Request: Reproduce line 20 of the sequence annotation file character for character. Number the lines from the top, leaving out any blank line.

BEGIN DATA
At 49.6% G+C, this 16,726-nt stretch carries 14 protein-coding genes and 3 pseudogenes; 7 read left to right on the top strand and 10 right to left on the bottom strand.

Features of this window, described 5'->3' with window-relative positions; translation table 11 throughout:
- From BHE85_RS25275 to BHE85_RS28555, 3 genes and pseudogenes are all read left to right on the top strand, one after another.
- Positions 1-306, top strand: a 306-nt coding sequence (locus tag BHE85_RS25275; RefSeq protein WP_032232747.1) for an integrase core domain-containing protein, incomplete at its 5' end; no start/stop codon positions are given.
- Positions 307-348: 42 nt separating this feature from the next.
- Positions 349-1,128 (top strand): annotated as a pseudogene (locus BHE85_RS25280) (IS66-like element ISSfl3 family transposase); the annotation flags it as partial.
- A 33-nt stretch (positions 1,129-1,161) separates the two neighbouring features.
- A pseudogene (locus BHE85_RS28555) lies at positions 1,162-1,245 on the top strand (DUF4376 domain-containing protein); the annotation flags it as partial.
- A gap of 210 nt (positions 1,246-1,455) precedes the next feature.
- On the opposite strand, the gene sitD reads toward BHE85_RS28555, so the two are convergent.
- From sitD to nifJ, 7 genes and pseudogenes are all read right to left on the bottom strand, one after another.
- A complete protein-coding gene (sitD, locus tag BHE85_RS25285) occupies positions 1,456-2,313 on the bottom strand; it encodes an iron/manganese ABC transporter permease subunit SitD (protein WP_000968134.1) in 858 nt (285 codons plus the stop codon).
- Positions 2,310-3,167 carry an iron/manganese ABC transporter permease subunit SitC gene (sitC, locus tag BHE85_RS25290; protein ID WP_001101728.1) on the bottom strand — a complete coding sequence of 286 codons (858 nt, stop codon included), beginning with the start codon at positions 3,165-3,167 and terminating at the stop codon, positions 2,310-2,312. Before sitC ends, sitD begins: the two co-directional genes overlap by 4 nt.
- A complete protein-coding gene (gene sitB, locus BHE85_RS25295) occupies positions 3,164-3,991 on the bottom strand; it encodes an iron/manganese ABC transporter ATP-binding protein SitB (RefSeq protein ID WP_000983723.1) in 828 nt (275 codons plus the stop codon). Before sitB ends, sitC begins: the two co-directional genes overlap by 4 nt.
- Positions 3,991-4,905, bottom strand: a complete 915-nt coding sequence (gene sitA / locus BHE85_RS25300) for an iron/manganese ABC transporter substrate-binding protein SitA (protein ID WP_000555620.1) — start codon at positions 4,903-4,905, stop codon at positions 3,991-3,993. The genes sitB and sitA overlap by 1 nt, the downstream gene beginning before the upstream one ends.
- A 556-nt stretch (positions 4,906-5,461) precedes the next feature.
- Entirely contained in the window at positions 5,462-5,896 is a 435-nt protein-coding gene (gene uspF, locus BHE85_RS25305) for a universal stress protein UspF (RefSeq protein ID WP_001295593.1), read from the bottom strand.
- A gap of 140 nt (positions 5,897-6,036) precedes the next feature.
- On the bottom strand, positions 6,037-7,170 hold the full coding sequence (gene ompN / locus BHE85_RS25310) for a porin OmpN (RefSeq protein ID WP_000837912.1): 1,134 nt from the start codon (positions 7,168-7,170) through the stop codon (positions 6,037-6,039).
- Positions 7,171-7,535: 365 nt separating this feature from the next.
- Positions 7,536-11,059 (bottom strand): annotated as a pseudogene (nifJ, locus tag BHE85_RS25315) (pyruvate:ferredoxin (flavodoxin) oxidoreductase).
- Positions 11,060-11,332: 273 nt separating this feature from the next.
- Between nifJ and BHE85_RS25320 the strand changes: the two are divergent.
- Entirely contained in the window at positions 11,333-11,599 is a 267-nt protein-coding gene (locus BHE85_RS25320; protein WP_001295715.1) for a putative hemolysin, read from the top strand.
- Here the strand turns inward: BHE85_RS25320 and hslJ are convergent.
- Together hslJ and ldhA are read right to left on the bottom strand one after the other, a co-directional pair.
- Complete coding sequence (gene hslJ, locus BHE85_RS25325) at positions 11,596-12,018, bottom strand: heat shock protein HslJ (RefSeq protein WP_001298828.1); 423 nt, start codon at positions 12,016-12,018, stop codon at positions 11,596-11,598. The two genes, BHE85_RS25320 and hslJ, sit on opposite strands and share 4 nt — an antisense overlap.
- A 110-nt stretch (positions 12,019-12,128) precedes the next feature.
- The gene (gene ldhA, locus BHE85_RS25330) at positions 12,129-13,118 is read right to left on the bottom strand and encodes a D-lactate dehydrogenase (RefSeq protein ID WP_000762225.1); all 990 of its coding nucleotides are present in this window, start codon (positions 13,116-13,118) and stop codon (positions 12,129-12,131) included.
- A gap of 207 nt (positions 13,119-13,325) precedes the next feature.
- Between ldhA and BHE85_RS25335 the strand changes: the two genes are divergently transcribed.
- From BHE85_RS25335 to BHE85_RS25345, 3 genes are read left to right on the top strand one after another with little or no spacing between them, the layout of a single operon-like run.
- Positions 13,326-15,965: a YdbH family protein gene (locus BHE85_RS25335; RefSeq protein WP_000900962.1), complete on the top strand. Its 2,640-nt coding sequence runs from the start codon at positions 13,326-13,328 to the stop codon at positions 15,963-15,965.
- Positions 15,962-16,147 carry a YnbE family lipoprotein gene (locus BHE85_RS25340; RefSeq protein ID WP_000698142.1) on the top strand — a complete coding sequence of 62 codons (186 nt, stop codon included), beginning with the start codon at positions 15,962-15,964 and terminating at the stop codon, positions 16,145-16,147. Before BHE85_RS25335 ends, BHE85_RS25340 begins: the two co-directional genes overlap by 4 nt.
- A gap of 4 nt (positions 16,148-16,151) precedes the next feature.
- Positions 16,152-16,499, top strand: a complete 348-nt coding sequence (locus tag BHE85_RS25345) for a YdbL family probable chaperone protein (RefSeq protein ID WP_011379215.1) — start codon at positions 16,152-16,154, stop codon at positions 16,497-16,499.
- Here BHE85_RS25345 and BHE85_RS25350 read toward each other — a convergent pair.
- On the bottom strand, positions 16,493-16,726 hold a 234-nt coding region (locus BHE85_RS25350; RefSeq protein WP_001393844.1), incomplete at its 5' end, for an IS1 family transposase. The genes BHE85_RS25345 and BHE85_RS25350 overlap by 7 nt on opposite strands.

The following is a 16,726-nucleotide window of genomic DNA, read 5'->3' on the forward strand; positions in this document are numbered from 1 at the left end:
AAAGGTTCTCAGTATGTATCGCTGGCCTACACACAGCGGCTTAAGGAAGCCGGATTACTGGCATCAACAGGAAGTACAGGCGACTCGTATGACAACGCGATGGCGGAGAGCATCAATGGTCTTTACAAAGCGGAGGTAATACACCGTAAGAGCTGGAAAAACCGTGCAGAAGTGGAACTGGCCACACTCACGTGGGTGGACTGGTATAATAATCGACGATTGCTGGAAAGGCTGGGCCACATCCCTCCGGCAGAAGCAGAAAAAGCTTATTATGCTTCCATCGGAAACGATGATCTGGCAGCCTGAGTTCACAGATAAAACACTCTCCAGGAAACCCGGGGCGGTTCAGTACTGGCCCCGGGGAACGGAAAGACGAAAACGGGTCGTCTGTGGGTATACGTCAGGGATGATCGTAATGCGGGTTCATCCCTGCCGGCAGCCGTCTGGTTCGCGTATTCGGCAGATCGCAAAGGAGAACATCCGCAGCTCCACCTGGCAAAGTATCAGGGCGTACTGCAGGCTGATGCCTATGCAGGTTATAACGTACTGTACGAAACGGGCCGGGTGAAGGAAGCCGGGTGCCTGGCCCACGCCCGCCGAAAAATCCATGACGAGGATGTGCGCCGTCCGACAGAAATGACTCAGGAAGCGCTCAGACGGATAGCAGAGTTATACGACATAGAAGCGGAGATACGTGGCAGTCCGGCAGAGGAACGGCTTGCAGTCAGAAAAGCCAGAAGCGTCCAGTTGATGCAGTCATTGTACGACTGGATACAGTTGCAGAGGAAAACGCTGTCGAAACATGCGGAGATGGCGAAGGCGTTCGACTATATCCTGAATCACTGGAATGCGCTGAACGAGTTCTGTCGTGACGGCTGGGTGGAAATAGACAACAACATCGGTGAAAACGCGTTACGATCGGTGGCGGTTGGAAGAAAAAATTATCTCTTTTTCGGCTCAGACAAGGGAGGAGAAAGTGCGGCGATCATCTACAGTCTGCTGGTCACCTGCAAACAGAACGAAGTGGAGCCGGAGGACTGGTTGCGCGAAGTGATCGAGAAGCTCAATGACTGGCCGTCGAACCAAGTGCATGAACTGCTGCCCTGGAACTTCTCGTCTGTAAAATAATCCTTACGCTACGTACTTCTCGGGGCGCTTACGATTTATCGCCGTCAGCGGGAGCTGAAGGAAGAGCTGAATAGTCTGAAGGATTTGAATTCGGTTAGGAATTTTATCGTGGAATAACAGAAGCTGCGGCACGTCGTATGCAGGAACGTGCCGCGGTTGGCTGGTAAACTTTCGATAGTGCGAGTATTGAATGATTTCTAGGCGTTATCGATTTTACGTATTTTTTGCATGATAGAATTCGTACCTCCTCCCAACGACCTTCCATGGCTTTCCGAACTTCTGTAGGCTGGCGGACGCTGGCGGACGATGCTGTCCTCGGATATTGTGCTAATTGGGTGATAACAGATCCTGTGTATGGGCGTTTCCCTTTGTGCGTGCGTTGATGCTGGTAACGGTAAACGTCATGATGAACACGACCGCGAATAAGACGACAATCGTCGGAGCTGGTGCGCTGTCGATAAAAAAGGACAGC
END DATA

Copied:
- Positions 7,171-7,535: 365 nt separating this feature from the next.